- Beaches (2)
- Hotels (2)
- Architecture, Modern--20th century (1)
- Art deco (Architecture) (1)
- Crowds (1)
- Gas masks (1)
- Soldiers (1)
- Tourists (1)
- Training (1)
- World War, 1939-1945 (1)
- English (1)
Soldiers Performing Exercises on the Beach
The state of Florida served as the location for a variety of U.S. military training activities during World War II. Pilots and sailors used Florida ports, miles of uninhabited shoreline, and the forests of the state’s interior for military exercises. Marines and Army infantry slogged through Florida marshes and trained for beach assaults. In this image, soldiers training with gas masks are shown on a beach in south Florida. In 1941, Miami was still completely dependent on tourism for its economic livelihood. After the United States entered the ...
Midwinter Crowd at Miami Beach
Winter tourism became a major factor in the development of Miami and south Florida from the 1920s onward. Development, particularly of hotels, grew apace, with the increasing popularity of this tourism and retirement haven, and much helped by the spread of commercial aviation. By 1940 Miami had about two million vacationers a year. President Harry S Truman was there for the dedication of the Everglades National Park in 1947. Some of the new hotels, such as the 1948 Sherry Frontenac, had fine Art Deco details. This photograph, taken on December ...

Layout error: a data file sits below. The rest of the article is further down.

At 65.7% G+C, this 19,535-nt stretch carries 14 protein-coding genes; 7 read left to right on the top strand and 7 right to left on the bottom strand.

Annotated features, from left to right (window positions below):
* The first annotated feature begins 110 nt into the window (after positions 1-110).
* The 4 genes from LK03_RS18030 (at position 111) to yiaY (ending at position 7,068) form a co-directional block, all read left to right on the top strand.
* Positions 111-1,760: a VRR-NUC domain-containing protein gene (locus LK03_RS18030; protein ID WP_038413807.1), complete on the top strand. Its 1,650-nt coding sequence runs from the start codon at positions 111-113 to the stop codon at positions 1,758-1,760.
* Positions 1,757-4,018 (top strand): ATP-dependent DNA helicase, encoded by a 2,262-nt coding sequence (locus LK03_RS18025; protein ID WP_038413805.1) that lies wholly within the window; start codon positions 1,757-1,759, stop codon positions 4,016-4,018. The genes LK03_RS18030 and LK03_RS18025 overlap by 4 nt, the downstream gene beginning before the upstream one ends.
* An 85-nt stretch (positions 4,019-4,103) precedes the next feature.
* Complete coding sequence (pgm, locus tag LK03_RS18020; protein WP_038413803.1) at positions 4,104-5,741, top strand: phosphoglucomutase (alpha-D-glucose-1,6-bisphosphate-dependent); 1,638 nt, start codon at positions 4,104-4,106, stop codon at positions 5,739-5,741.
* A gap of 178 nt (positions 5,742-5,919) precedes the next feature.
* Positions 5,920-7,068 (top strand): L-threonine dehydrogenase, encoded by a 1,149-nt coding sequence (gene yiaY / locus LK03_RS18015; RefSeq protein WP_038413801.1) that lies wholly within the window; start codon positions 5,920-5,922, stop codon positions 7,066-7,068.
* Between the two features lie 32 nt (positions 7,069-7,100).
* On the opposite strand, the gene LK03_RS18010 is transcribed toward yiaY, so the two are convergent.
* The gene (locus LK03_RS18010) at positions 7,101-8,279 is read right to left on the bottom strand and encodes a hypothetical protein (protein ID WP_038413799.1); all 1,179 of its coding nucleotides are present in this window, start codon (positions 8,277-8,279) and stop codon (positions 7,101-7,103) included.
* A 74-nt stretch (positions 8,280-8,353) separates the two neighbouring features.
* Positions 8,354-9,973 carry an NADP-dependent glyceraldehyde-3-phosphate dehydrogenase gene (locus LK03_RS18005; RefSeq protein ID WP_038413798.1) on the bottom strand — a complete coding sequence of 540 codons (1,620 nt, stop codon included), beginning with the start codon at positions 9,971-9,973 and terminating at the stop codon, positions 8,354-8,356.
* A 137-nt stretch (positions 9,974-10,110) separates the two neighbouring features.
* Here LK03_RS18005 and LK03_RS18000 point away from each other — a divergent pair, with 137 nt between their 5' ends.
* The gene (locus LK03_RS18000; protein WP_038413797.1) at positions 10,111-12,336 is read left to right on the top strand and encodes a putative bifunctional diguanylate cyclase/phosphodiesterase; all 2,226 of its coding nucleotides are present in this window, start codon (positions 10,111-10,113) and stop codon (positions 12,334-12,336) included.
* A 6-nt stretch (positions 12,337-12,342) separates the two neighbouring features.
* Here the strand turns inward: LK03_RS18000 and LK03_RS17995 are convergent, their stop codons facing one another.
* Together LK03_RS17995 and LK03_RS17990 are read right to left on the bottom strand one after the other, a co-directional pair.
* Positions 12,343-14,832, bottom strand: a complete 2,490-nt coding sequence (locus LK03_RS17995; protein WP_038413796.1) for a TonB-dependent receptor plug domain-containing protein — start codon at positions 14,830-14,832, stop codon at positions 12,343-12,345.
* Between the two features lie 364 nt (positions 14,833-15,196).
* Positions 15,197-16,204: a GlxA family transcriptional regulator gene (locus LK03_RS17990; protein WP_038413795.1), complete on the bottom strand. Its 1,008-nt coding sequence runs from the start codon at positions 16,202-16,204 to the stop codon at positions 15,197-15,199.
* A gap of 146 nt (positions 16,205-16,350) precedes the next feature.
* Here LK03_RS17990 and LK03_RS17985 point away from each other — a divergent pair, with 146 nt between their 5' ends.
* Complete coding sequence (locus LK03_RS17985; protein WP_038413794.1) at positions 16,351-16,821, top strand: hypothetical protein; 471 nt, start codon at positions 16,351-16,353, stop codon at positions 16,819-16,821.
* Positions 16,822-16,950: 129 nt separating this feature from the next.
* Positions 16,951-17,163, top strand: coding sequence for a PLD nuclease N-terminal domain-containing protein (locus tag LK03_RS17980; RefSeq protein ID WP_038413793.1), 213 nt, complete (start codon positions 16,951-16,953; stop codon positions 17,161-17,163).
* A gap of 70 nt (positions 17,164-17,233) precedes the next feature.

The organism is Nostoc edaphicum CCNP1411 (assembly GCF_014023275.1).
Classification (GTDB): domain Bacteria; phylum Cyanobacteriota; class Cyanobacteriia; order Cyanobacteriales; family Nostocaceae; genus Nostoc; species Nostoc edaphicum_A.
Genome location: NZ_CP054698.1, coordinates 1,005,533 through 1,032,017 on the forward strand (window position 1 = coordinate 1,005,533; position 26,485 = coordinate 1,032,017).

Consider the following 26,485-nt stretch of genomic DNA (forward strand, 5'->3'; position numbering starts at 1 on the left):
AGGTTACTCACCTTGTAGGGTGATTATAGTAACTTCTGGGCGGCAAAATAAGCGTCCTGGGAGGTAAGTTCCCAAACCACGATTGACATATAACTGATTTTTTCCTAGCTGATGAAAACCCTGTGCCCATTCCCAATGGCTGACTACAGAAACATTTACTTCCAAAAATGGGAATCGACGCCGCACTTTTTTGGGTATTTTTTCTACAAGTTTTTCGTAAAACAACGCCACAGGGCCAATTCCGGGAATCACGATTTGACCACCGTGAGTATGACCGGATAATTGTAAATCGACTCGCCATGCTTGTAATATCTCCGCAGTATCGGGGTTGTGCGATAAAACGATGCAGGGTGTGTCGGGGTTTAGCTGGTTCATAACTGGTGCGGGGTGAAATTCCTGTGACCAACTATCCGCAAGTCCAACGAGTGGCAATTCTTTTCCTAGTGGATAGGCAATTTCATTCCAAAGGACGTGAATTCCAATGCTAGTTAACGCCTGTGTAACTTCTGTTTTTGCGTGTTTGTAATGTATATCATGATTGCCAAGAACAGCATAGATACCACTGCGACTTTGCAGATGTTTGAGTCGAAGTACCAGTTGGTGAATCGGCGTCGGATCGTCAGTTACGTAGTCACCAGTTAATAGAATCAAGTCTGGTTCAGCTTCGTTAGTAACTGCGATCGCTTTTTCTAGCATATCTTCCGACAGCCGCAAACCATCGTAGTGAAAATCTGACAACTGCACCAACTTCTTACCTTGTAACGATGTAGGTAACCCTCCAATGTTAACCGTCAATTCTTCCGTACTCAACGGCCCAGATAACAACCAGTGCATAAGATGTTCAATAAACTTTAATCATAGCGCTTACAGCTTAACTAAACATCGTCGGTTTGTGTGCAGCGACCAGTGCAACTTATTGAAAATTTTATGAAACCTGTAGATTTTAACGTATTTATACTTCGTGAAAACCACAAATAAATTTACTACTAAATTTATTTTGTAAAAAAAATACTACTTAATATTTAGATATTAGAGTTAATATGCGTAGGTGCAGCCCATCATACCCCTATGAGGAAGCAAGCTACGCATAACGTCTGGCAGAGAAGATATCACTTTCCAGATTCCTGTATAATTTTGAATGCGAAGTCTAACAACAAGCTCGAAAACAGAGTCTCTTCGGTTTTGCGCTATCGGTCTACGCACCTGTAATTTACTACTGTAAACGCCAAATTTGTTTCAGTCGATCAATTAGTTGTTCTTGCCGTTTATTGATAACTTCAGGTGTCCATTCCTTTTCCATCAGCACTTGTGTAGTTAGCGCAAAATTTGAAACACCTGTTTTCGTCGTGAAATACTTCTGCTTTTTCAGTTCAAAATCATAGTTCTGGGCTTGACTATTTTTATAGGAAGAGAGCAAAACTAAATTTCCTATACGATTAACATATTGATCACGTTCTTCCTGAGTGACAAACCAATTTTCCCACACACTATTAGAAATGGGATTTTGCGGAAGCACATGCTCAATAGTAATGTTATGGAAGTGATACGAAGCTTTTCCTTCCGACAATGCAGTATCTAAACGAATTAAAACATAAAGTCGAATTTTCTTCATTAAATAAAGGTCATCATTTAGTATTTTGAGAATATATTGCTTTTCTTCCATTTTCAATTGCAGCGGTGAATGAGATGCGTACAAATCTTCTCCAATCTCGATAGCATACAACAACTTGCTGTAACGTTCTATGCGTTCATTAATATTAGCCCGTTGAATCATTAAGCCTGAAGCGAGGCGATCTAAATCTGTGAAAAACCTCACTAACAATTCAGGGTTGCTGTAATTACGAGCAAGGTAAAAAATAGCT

Neron Hotel in Miami Beach, Florida
Miami Beach has been a showcase of modern architectural styles since the area experienced its first significant building boom in the early 1920s. Characterized by a less decorative, more industrial approach to the Art Deco style that had dominated modern design since 1925, the second phase of Art Deco architecture in the United States featured newer aesthetic trends, particularly Streamline Moderne. This phase reflected the changes in the economic fortunes of the nation as a whole, with less ostentatious flourishes and more distinct departures from older traditions. The style strongly ...